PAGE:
Carlo Ancelotti now stands out from the crowd after leading a transitioning Real Madrid side to unlikely success

While it’s still open to debate whether the Champions League final actually decides the continent’s best team, there’s no doubt as to which club is the biggest in the competition – or, more precisely, what this awareness made to Real Madrid.

It was this sense of fate that Liverpool came up against in Paris.

That’s what Carlo Ancelotti explained in the Stade de France auditorium after the match, as he generally sought to deflect praise despite a fourth Champions League medal on his chest.

“It’s easier to win the Champions League with Madrid than with any other club,” said the Italian. “It’s the story, it’s all that’s happened to us, it’s the affinity…

There were a few elements to that statement that were ironic, even if it didn’t come with Ancelotti’s signature arched eyebrow.

Madrid’s affinity with the Champions League can make any challenge easier, but no team has ever had it harder.

First there was the race. Madrid faced the champions of France, who are also one of the two richest clubs in the world, as well as the clubs that came first, second and third in England, the richest league in the world.

Then there were the circumstances. They were just 12 minutes ahead in their last 16 meetings with Paris Saint-Germain and 15 minutes in the semi-final with Manchester City, with all of their encounters requiring late goals, extra time or top-flight efforts.

The only difference came in the finale itself, but that control was surely informed and influenced by the chaos of what came before.

Ancelotti, more versed in anyone on these occasions, having been on five, knew he couldn’t leave so much to chance when there was no second leg. It was do or die.

Madrid, as has often been the case, did the right thing.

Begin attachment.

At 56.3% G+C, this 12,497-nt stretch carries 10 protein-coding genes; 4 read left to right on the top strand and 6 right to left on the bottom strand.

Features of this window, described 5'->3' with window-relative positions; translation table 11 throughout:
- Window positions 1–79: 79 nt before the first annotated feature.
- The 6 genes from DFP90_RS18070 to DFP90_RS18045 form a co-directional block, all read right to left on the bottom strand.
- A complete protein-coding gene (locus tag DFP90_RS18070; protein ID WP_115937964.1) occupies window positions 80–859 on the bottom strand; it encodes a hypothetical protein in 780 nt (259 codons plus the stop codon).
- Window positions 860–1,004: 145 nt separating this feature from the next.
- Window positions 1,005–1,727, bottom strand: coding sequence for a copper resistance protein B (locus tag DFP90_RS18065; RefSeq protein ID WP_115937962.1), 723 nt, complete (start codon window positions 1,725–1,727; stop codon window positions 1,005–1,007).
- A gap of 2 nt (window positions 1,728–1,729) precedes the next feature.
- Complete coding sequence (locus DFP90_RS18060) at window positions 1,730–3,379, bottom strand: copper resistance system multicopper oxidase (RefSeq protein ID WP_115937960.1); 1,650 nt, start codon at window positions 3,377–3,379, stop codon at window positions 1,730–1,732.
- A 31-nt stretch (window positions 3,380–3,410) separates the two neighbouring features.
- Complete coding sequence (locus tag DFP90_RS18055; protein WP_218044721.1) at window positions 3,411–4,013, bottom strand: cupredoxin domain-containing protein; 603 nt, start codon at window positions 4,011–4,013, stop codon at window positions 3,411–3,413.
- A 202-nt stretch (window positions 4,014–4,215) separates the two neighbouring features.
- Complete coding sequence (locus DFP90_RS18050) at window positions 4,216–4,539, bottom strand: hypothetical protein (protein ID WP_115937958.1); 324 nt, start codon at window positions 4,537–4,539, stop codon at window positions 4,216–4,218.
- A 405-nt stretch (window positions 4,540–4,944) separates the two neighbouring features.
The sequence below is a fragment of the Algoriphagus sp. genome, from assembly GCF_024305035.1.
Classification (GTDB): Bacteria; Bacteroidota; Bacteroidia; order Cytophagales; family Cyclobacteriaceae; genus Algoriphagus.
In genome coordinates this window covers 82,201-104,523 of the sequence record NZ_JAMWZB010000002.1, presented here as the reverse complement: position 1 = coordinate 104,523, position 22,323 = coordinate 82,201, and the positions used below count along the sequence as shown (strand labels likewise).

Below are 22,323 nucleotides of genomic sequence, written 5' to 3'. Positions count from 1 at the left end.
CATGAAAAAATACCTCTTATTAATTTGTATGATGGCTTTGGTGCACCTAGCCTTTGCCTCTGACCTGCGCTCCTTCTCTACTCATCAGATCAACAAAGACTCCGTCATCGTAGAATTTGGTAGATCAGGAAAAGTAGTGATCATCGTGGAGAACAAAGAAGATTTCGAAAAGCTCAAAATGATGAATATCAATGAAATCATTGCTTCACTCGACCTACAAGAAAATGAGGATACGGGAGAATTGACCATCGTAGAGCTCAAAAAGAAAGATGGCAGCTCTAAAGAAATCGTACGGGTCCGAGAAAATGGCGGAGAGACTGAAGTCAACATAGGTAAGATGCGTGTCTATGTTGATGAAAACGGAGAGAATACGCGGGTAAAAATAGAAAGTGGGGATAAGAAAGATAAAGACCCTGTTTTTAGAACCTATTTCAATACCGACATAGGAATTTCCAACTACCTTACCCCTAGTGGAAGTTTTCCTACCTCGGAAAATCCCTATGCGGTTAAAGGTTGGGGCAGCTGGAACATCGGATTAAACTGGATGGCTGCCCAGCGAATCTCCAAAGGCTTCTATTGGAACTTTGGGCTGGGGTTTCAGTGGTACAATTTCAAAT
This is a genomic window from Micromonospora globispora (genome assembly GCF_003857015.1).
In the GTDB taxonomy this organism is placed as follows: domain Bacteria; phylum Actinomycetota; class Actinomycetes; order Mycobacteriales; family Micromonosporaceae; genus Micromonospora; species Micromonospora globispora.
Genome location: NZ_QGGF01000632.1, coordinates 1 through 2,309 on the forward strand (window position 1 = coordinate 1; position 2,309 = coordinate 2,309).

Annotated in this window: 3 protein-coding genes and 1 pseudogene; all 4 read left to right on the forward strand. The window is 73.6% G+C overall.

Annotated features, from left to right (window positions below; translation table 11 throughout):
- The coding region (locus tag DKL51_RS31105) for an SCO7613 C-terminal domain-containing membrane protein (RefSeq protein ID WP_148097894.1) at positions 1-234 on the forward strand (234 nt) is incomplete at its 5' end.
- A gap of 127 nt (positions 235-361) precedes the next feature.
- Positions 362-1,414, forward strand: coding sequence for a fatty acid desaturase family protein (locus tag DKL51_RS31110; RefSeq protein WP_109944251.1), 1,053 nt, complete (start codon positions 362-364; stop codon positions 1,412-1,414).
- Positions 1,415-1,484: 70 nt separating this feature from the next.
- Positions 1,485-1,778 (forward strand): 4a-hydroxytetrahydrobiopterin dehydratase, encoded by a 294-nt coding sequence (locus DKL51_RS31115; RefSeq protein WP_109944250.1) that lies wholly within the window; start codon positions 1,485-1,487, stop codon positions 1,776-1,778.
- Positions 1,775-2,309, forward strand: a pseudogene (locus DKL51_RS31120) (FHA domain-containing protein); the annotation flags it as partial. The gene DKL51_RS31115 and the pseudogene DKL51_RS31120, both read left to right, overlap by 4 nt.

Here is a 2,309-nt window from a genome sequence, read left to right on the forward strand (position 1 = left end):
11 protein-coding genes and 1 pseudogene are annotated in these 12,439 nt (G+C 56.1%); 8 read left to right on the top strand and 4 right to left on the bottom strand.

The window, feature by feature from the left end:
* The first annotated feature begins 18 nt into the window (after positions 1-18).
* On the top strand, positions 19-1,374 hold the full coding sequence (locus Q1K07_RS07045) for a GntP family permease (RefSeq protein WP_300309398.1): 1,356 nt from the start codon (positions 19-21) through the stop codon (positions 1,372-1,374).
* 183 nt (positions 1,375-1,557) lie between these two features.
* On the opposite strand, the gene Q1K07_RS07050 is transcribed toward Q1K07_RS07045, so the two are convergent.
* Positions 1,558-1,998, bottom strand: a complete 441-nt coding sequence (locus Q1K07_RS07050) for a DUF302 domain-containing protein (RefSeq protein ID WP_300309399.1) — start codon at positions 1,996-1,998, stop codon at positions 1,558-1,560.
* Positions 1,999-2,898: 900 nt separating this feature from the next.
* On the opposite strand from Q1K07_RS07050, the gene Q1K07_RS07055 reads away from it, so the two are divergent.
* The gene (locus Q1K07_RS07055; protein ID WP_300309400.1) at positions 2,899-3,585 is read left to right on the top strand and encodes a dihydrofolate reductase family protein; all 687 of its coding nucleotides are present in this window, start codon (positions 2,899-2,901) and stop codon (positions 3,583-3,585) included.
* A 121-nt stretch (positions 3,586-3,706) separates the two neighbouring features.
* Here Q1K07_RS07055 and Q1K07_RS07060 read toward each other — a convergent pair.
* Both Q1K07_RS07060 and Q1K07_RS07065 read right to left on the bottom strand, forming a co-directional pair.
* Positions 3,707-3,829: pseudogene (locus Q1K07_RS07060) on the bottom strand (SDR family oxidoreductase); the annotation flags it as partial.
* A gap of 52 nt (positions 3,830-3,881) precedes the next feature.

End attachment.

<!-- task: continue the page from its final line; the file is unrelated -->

In this match, it was necessarily a defensive performance. It was truly Catenaccio, something all the more ironic given Ancelotti’s career and how he reflected a new breed of Italian coaches of the mid-1990s.

This indicated something else relevant to the historical significance of these occasions. A defensive approach is usually an implicit acknowledgment that you are facing a superior team, as you adapt around them; you are not going to face each other or play the game on your terms.

The first 25 minutes seemed to make that clear. Thibaut Courtois, the winning man of the match, seemed to make it clear.

But being the bottom team as a whole doesn’t mean you weren’t deserving on the night.

Once Madrid withstood that early pressure, they were largely at ease. They didn’t necessarily have Liverpool where they wanted because Madrid would never want to play that deep, but the game was going as planned. They held on, Federico Valverde and Vinicius exploiting one of the few gaps still present in this Liverpool structure, behind the full-backs.

From there, Madrid didn’t need to attack anymore. Liverpool struggled to attack more.

After Sadio Mane’s thunderous effort in the first half, Courtois had no save to make until Mohamed Salah’s late run. Given that it came from an individual outburst, it was almost an acknowledgment that the team approach wasn’t working.

Liverpool had possession and territory but they lacked their usual intensity. It’s something Jurgen Klopp himself admitted after the game.

“I would have liked to have had a few more chances of this caliber in the last third, we could have done better passing and the crosses especially at the end of the game, crossing towards Courtois did not make too much sense. With our quality, we could have caused them more problems. But I saw a lot of passion and desire from my boys.

It’s just that Madrid are one of the few teams that can compete with Liverpool for that emotional intensity and willpower – certainly in the Champions League.

Ancelotti nurtured this, in skillful management, both psychological and tactical. It’s now unbelievable to think that Florentino Perez wanted to fire him for a similar performance in the first leg of the round of 16 against Paris Saint-Germain.

The truth is that it made for another bad final, the fourth in a row. It was an even worse occasion, given the dismal treatment of fans outside the stadium, but it’s a subject that can only be done justice elsewhere.